securiCAD in a Nutshell

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Introduction

The fundamental approach of cyber security analysis with securiCAD is to simulate potential attacks. These simulations are performed in models of Information and Communication Technology (ICT) infrastructures. This teaching module will use an example model of a fictitious and simplified ICT infrastructure. The example model is bundled with the software. We suggest you run securiCAD in parallel while going forward with this module.

The ACME corp. ICT infrastructure

In the below Figure the made-up ACME corp. ICT infrastructure is presented. It consists of three network zones; office, staging, and production. In the networks there are a few hosts with established communication between them. Overall, we want to protect the company’s customer record database from an attacker we assume has compromised an office work station.

The ACME corp. ICT infrastructure
The ACME corp. ICT infrastructure

The ACME model

When launching securiCAD for the first time, you will see a greeting window with some useful information and then you will be prompted to put in your e-mail address and the simulation key from the e-mail you got when fetching securiCAD.

When this information has been put in and verified, securiCAD will start with a model of the ACME infrastructure automatically loaded.

securiCAD
securiCAD

The ACME model consists of objects with connections between them. Objects represent hardware and software artifacts in reality like for instance networks, routers, hosts, user accounts, and services. In our example we have one network object called Office and one called Staging Infra. The Office and Staging infra networks are connected via a router object GW1. The connections carry specific meanings. A host connected to a network states that that host is reachable from the connected network, a service connected to a host states that the service is run by this particular host and so on.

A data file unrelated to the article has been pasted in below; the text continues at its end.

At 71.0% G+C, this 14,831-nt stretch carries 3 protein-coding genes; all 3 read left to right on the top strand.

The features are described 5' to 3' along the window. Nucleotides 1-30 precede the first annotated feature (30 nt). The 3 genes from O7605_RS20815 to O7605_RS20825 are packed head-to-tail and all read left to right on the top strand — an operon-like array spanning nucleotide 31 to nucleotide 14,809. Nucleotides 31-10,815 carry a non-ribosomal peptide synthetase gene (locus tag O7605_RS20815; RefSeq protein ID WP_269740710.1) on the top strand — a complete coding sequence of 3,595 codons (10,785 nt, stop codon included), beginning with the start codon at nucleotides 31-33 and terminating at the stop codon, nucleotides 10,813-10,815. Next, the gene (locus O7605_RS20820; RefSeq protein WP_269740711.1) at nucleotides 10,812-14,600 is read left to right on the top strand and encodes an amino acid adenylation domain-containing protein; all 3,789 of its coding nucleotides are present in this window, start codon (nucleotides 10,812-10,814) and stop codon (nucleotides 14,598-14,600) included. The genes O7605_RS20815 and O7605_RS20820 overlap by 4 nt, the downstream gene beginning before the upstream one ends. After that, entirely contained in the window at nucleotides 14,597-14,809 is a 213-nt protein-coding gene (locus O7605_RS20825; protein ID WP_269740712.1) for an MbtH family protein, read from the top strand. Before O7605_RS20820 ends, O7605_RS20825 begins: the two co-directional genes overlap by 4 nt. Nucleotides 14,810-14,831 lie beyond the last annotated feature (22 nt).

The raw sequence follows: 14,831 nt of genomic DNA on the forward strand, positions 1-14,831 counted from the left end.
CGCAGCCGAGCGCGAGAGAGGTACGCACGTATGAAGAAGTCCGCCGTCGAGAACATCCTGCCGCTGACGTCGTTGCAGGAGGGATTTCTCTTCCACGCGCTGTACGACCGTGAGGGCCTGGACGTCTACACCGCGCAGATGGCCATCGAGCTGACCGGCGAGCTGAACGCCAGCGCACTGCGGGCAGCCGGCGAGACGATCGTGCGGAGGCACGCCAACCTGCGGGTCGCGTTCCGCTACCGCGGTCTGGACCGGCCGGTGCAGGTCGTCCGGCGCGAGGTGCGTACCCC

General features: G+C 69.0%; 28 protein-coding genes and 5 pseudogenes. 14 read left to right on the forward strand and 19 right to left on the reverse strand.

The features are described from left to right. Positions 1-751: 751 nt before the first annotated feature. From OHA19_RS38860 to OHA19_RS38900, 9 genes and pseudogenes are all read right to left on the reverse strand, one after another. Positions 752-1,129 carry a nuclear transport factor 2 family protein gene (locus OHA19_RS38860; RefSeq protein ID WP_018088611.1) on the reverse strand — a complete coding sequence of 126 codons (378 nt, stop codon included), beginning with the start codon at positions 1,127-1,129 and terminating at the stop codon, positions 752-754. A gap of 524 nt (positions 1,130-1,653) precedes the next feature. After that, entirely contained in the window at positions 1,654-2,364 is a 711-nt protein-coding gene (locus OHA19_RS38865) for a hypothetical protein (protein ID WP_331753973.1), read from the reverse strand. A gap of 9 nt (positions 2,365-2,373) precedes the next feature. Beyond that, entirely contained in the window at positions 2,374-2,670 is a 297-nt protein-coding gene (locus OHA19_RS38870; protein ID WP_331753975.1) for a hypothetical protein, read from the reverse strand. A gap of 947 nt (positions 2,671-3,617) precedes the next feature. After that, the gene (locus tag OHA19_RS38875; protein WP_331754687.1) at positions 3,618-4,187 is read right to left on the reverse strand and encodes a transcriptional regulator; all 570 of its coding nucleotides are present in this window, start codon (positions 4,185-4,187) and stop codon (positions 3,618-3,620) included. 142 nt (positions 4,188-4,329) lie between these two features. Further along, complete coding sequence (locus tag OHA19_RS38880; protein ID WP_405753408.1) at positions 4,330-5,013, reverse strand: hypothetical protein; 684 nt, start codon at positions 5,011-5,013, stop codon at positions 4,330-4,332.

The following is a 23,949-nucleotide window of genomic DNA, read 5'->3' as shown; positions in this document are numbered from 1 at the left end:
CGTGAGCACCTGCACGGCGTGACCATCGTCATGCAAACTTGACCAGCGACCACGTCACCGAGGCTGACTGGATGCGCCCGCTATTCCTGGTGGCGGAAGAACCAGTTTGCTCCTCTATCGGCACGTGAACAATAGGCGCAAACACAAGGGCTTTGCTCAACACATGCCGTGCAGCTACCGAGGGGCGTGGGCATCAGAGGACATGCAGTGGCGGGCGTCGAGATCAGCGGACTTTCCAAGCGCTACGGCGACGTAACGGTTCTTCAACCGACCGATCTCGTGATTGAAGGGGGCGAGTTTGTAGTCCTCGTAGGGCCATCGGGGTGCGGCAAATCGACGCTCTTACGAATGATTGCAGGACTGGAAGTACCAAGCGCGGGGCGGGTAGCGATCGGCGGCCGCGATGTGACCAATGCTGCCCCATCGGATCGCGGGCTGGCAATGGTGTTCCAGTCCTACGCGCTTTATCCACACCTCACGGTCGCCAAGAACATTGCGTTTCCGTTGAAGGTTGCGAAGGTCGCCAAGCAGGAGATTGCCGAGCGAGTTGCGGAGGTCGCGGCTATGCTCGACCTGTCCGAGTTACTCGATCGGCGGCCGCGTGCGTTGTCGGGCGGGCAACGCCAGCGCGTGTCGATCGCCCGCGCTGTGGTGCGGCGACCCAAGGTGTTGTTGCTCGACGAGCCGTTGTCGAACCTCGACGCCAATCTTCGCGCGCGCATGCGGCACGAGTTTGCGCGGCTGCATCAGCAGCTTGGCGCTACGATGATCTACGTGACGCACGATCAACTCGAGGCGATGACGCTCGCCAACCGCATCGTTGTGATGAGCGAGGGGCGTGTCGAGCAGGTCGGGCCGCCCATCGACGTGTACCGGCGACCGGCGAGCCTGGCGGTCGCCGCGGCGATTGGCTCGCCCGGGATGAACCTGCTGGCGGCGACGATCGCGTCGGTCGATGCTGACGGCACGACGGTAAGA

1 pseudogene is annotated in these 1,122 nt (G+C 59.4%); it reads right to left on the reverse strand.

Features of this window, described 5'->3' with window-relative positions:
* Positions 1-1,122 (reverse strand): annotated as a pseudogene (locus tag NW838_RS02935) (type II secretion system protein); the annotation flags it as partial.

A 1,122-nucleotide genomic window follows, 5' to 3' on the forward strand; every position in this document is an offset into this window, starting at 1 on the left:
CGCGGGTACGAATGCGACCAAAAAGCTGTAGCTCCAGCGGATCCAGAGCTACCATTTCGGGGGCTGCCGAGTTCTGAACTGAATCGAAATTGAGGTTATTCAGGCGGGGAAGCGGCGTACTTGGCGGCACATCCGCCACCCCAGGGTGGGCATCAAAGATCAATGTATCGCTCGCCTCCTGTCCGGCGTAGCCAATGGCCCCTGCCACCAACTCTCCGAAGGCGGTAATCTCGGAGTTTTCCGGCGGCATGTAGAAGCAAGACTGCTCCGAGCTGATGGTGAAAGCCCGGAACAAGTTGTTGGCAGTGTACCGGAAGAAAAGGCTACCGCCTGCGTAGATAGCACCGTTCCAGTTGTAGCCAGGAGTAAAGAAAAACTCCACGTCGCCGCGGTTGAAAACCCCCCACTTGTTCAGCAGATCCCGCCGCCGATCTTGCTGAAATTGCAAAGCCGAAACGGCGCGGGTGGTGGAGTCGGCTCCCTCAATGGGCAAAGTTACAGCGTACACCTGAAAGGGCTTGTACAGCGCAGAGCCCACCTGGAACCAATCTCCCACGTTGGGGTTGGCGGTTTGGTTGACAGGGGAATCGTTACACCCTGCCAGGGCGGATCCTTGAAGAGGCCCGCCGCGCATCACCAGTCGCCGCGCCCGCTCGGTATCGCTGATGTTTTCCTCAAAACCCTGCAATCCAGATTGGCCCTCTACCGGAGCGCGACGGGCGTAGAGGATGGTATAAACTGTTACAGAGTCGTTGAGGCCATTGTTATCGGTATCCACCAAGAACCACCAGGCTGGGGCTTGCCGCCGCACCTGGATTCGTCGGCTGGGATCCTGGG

If you navigate around a little bit in the model you find other objects representing the other things from the above infrastructure. In addition, there are some objects not directly detailed in the specification, like an RDP session between a host in the Office network and a host in the Staging infra network. We also assume that all hosts and services have an AccessControl and that each one of them have a UserAccount.

RDP session
RDP session

Objects have different types of attack steps and defenses associated to them. An attack step is something harmful that an attacker can accomplish and defenses are countermeasures that will make the attack steps more difficult or “expensive” to succeed with. Attack steps and defenses are different depending on what type of object is selected.

Attack steps of a Nwetwork object
Attack steps of a Nwetwork object
Defenses of a Network object
Defenses of a Network object

For instance, if we select the Office network object, we find the attack steps ARPCachePoisoning, Compromise, DNSSpoof and DenialOfService and the defense mechanisms DNSSec, PortSecurity and StaticARPTables.

Finally the model also contains an Attacker object defining the attack scenario. In our case we assume that the attacker has compromised Workstation 1.

Attack simulations

Now, let us move directly to the core of securiCAD. We want to understand: how secure are our customer records? In order to answer that question securiCAD lets you simulate potential attack paths from the attacker to all the assets in our modeled infrastructure by simply clicking the Simulate button.

Start a simulation
Start a simulation

Simulations then run both in an online cloud service and locally in the securiCAD software. As soon as the simulation is ready, the results will be shown in two ways; the frames of the objects in the model will be given colors based on the attack success rate and the results will also be presented in an online report. The upper half of it is seen below.

Simulation results
Simulation results

Now, we have run our first simulation on the example model.

In the next module, “Simulation Results”, we will take a closer look at what different types of results we get from a simulation.